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Thirty Is Not the New Twenty

Christians ought to care about the poor, and more than that, they ought to act to help the poor. This moral obligation to act is not only for middle-aged adults in a stable career with a dependable income, but sometimes we act like it is. We tell young people that caring about the poor is enough for now. It’s not. Young people love to care about the poor. At a Values & Capitalism event in 2011, “If I Die before I Get Old,” faith and culture writer Jonathan Merritt made the following “indictment against our generation:”
The prophet Micah says that if you are to be a good person, the Lord has already shown you what is required of you; to “do justice, love mercy, and walk humbly with your God.” I think that one of the problems with our generation is that even though Micah says to do justice and love mercy, we love justice and do mercy. I think we forgive people and we do mercy because we think that’s what we are supposed to do to be good people. I think we love justice. So we wear our Charity Water bracelets and our TOMS shoes and our To Write Love on Her Arms T-shirts. And we get together and draft proposals and have panels and ask questions. And I wonder… what are we actually going to do?
This conversation came to mind the other day when I watched a recent TED Talk given by Clinical psychologist Meg Jay, regarding the topic of her recent book “The Defining Decade: Why Your Twenties Matter—And How to Make the Most of Them Now.” She identifies the problem with young people this way:
Claiming your 20s is one of the simplest, yet most transformative, things you can do for work, for love, for your happiness, maybe even for the world… We know that 80 percent of life’s most defining moments take place by age 35. That means that eight out of 10 of the decisions and experiences and “Aha!” moments that make your life what it is will have happened by your mid-30s… But this isn’t what twenty-somethings are hearing. Newspapers talk about the changing timetable of adulthood. Researchers call the 20s an extended adolescence. Journalists coin silly nicknames for twenty-somethings like “twixters” and “kidults.” As a culture, we have trivialized what is actually the defining decade of adulthood… So what do you think happens when you pat a twenty-something on the head and you say, “You have 10 extra years to start your life?” Nothing happens. You have robbed that person of his urgency and ambition, and absolutely nothing happens.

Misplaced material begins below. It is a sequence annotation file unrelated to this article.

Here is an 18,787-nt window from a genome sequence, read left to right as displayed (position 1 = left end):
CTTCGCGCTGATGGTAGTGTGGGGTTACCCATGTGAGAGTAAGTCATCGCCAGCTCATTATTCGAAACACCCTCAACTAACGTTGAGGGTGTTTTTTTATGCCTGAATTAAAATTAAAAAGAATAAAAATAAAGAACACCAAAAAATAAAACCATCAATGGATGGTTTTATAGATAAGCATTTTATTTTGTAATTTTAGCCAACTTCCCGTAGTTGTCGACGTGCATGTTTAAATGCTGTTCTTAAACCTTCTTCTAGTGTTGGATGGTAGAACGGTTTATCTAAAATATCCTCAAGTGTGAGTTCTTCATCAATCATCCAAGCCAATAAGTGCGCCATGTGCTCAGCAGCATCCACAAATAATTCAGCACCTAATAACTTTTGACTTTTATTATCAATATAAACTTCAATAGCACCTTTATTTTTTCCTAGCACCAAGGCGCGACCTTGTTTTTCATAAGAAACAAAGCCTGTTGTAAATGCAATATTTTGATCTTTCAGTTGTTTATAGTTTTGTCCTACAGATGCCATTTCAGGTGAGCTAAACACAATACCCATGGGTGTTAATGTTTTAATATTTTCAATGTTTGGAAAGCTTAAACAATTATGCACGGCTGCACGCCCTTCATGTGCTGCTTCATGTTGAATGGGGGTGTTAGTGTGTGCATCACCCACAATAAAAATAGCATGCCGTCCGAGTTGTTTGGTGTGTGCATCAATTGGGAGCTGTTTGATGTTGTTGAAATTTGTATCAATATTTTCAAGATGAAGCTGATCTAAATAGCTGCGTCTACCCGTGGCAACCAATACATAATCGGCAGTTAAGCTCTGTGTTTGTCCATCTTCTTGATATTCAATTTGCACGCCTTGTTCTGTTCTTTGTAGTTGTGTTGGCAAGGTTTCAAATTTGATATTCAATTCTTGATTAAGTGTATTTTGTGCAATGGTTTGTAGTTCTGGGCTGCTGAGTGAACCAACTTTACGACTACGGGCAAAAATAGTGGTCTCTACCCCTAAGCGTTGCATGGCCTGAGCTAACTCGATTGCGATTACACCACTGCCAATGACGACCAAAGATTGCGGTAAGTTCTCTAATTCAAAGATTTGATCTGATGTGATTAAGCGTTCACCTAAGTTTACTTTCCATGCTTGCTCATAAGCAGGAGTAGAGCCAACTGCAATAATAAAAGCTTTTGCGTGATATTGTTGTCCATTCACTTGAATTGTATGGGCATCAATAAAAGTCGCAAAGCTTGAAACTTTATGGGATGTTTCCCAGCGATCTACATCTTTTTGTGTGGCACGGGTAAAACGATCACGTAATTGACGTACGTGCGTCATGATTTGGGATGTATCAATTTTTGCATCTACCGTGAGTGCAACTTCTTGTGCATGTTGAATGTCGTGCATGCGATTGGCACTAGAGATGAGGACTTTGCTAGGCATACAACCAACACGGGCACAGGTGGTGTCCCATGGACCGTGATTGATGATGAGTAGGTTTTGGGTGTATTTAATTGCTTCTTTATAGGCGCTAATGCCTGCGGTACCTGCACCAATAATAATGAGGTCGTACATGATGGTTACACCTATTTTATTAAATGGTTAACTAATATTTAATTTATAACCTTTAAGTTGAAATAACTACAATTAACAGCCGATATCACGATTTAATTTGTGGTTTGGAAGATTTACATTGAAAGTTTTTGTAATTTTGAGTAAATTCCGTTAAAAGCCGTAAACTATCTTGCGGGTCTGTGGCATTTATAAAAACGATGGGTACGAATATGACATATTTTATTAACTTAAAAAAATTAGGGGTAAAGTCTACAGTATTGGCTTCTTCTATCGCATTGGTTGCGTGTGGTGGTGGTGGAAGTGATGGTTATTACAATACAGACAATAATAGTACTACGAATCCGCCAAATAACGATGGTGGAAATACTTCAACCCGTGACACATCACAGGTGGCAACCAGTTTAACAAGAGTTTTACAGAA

When it comes to helping the poor, the charitable world depends on the ingenuity, vibrancy and passion of young people. The unemployed depend on young people’s visions to run with that great idea and found that start-up company. The ill and handicapped and their families look forward to medical miracles that historically have been discovered by young scientists early enough in their careers to not know “it’s not done that way.” There is nothing wrong with wearing a bracelet, attending a benefit concert or “liking” your favorite charity. It’s just not enough. Thirty is not the new twenty, and it is unacceptable for Christian young people to be poor stewards of their talents and their time.